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Lansing — Longtime Department of State staffer Sally Williams will be the next Michigan elections bureau chief, Secretary of State Ruth Johnson announced Wednesday.

Williams — who will be Michigan’s first female Bureau of Elections director — is taking over after Christopher Thomas retires on Friday following 36 years as director. She is currently the Election Liaison Division director and helps county and local clerks administrate and oversee elections.

Williams starts her new job July 1.

She was previously assistant to the chief of staff and a project manager in the offices of former secretaries of state Candice Miller and Terri Lynn Land.

“Sally’s breadth of experience with Michigan elections and her established relationship with local clerks make her an excellent choice to lead the Bureau of Elections,” Johnson said in a statement. “She will ensure Michigan voters can continue to have full confidence in the accuracy and integrity of our elections process.

Johnson praised Williams for helping improve election worker training, post-election audits and working 30 years for the department after graduating from Michigan State University. She directed the push for new election equipment the department has purchased for the next statewide election in August 2018.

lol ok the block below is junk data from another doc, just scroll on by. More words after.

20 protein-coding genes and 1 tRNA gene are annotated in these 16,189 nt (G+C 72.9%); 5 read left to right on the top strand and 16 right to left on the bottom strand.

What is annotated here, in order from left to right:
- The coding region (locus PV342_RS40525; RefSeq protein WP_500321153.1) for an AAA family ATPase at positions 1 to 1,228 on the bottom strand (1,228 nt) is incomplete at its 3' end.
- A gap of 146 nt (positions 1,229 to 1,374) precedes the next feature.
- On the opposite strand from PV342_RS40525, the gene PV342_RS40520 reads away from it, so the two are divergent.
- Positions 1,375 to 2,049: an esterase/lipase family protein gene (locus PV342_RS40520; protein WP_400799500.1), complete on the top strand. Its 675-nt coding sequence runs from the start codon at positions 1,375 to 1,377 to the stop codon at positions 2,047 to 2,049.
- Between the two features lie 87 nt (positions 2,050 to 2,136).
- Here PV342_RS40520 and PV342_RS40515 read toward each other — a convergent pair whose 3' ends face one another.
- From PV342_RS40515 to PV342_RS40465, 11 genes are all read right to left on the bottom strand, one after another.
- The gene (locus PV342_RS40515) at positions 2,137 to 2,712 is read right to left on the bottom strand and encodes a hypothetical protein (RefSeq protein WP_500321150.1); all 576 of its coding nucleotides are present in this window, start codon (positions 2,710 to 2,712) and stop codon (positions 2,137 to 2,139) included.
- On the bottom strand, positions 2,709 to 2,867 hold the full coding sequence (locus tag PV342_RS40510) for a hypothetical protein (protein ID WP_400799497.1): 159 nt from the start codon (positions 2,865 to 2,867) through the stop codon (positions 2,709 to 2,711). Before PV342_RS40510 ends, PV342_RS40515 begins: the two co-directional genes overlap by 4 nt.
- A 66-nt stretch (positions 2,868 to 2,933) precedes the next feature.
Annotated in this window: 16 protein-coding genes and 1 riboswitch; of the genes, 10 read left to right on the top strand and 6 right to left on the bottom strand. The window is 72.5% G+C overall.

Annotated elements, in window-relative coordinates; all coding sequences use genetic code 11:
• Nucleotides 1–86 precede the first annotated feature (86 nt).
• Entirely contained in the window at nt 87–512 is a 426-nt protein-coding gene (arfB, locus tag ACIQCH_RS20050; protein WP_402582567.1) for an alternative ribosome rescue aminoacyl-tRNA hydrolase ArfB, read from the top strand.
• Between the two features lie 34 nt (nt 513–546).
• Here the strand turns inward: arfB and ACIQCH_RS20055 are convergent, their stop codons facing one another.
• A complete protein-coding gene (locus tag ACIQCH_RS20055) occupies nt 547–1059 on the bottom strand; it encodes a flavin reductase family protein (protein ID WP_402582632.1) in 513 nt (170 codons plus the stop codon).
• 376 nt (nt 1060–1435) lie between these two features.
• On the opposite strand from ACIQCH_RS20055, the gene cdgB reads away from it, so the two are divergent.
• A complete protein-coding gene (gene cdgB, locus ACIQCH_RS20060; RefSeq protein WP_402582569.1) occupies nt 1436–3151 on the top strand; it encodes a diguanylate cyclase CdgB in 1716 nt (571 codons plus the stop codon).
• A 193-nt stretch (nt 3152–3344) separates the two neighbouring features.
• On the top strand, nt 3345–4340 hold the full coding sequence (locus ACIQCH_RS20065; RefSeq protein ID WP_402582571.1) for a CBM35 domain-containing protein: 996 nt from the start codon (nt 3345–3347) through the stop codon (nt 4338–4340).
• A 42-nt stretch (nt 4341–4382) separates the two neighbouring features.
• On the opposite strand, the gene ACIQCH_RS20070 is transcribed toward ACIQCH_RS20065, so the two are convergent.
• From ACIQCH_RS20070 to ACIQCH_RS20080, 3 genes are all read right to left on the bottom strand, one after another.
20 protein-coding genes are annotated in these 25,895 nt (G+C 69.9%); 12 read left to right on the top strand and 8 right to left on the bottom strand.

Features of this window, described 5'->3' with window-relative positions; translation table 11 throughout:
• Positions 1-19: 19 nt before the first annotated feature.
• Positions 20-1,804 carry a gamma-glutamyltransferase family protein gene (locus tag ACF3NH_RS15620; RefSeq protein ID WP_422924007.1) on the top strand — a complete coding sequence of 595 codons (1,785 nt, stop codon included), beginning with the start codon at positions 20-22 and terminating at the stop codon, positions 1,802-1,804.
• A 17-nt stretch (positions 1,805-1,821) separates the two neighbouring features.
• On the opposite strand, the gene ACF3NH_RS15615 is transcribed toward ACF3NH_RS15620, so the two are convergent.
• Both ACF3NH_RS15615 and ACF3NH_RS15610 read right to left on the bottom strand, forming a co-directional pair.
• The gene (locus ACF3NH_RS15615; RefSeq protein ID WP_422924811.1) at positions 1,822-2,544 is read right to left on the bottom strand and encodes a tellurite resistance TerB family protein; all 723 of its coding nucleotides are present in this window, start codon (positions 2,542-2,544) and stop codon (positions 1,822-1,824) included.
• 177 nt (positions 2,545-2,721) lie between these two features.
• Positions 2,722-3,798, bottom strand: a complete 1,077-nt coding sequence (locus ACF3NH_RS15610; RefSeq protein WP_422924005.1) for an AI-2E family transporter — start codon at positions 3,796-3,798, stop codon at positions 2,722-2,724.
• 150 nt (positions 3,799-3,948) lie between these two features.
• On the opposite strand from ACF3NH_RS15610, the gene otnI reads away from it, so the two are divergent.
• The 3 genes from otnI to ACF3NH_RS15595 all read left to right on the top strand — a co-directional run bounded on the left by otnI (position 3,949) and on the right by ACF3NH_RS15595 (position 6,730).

“I’m honored to be Michigan’s next elections director,” Williams said in a statement. “We have a great team in the Bureau of Elections, and Chris Thomas has prepared us well. I look forward to continuing my work with local clerks so Michigan voters have their voices heard on Election Day.”

Thomas was first appointed in 1981 by then-Secretary of State Richard Austin, a Democrat. He later worked under three Republicans, including Johnson.

Thomas’ departure is coming after one of Michigan’s more tumultuous election cycles, which ended in a partial hand recount of 2016 general election ballots requested by Green Party presidential candidate Jill Stein but eventually halted by state and federal courts.

The bureau also led a state audit of Detroit precincts with significant discrepancies between vote totals recorded in poll books and machine tabulators caused by “an abundance of human errors” by local precinct workers.

The Bureau of Elections works closely with 1,600 local elections clerks across Michigan, providing staff training and assistance. The bureau also administers statewide elections and the state’s Qualified Voter file, along with campaign finance and lobbying disclosure laws.

mgerstein@detroitnews.com

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